The third annual Career Boot Camp for sophomores followed a similar approach to the previous year, again with some modifications. In response to the desire of both panelists and students for more interaction, an additional small group alumni/parent panelist-student practice networking exercise was added to the program. In this activity, students received multiple chances to engage with alumni and practice their “elevator pitch” about who they are, what they’re interested in, and what they hope to learn or do in the future. Also new this year was a specific session on LinkedIn profiles, with different presentations to those who did not have a profile vs. further developing an existing profile.
In addition to the above changes, the career skills workshops were amended to be more interactive and potentially tailored to individual students’ needs. The networking workshop included crafting an initial “elevator pitch” for later use with panelists, and the internship sourcing presentation included time to search for specific internships of interest. The resume workshop started with an exercise of students evaluating “real-life resumes” against an internship description and then pivoted to developing/tailoring one's resume to an internship selected during the internship workshop. Finally, the interview workshop allowed additional opportunities for students to practice answering both open-ended and behavioral interview questions.
The industry panels remained largely the same, with the addition of consulting and return of government; the previous year’s arts panel was dropped due to low student interest.
In 2016, Career Boot Camp participants ranked their initial knowledge and understanding of career skills/topics somewhat lower than 2015, except for knowledge of writing an effective resume. This exception reflects the greater number of participating students who had an existing resume prior to the program and/or who had already used Career Services for this function. The percentage of students expressing a "great deal" or "fair amount" of career skill knowledge/understanding after the program was comparable to the previous two years (in the 88-96% range vs. 90-94%), with a slight decrease in the resume (88% vs. 92%) and slight increases in networking protocols (93% vs. 89%), talents valued by employers (96% vs. 92%), and communication skills valued by employers (94% vs. 92%). These increases may be due to additional emphasis on networking in the Boot Camp program.
Similar to the previous year, students offered a variety of responses regarding the most valuable aspect of the program as it related to their particular professional interests and career preparation needs. The most commonly cited aspects in order of frequency were: connecting with alumni, industry panels (overall, as well as specific examples), networking activities with alumni (elevator pitch exercise, lunch, reception), LinkedIn workshop, and sourcing internships.
2016 Sophomore Career Boot Camp by the Numbers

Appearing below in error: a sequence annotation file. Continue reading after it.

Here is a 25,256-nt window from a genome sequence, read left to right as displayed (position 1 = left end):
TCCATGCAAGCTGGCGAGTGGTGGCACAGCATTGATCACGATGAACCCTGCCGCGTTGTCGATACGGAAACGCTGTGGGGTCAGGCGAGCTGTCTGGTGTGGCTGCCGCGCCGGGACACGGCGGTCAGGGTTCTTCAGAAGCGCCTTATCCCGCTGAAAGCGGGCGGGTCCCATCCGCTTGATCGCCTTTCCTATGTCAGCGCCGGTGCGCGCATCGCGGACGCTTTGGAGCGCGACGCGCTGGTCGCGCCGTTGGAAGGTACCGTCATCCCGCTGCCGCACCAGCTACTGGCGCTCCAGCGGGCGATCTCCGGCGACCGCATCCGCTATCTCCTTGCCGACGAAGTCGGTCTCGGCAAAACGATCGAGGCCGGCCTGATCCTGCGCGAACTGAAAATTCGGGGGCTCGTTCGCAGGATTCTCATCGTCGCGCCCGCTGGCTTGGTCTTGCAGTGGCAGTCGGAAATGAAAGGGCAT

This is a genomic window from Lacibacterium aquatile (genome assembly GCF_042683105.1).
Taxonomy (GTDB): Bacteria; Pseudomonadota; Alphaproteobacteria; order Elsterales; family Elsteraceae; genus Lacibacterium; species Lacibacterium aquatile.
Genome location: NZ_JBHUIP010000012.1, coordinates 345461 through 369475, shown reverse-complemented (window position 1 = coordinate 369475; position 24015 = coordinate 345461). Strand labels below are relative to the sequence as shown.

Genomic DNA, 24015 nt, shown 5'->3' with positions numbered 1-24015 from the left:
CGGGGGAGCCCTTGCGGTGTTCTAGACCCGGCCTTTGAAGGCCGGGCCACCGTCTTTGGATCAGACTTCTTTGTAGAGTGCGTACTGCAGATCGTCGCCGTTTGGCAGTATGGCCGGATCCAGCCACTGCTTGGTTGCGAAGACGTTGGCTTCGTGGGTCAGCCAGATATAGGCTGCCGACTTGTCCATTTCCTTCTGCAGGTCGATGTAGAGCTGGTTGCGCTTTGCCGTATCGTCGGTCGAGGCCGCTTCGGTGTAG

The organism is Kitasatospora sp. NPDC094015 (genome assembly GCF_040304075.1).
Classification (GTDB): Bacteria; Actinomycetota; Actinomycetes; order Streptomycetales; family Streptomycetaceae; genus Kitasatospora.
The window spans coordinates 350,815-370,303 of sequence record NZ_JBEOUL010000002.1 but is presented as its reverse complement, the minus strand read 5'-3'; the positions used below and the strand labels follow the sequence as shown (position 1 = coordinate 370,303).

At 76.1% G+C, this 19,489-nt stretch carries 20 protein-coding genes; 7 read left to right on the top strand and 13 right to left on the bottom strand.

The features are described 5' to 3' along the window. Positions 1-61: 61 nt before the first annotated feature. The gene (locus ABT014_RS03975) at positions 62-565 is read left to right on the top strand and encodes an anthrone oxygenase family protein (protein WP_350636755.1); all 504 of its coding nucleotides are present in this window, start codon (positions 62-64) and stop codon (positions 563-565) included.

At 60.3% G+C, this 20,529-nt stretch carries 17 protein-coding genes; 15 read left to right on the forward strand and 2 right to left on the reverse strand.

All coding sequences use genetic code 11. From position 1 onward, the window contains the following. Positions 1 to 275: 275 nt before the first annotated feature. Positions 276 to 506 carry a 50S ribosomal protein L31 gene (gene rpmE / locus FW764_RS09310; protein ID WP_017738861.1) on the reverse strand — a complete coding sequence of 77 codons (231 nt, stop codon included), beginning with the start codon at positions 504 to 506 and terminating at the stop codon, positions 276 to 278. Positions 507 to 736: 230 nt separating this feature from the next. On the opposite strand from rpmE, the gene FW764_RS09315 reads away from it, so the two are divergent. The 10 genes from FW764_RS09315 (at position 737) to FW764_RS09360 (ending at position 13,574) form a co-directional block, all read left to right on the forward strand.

- 179 registrants (up from 150), 53% men, 47% women; approximately 33% of class
- 38 Alumni/Parent Panelists (up from 34 last year)
- 10 Industry Panels (business, communication, consulting, education, entrepreneurship, environment & sustainability, finance/banking, government, nonprofit management, science/technology)
- 6 career skills presentations/panels (what employers want, resume, internship sourcing, interviewing, LinkedIn, managing digital identity)
- 3 Networking Events (lunch, reception, small group “elevator pitch” exercise)
STUDENT EVALUATIONS (61% Response Rate)
Student description of knowledge and understanding of career skills and topics before/after Boot Camp:
KNOWLEDGE BEFORE KNOWLEDGE AFTER
Career Topic/Skill Great Deal Fair Amount Great Deal Fair Amount
Writing Effective Resume 13% 35% 46% 41%
Interview Questions, 8% 34% 52% 44%
Techniques & Protocols
Identifying Internship 7% 15% 44% 48%
Networking Protocols 6% 21% 59% 34%
Talents/Experiences 10% 22% 61% 35%
Valued by Employers
Communication Skills 13% 25% 58% 36%
Valued by Employers
Potential Negative Career 29% 35% 68% 25%
Aspects of Social Media
Potential Positive Career 7% 23% 64% 31%
Aspects of Social Media
Developing/Using 8% 23% 60% 24%
Additional Student Reactions:
- 88% agreed/strongly agreed that the Building Your Professional Brand Panel was useful in learning about the positive and negative impacts of social media on digital identity
- 91% agreed/strongly agreed that the What Employers Want Panel was useful in learning how to present themselves effectively to an employer
- 74-89% of respondents agreed/strongly agreed that the workshops were helpful in developing career-relevant skills or improving awareness of opportunities
- 81% of respondents agreed or strongly agreed that they feel more confident in speaking to/following up with alumni after Career Boot Camp
- 90% of the student respondents would recommend this program to their classmates (9% said “maybe”)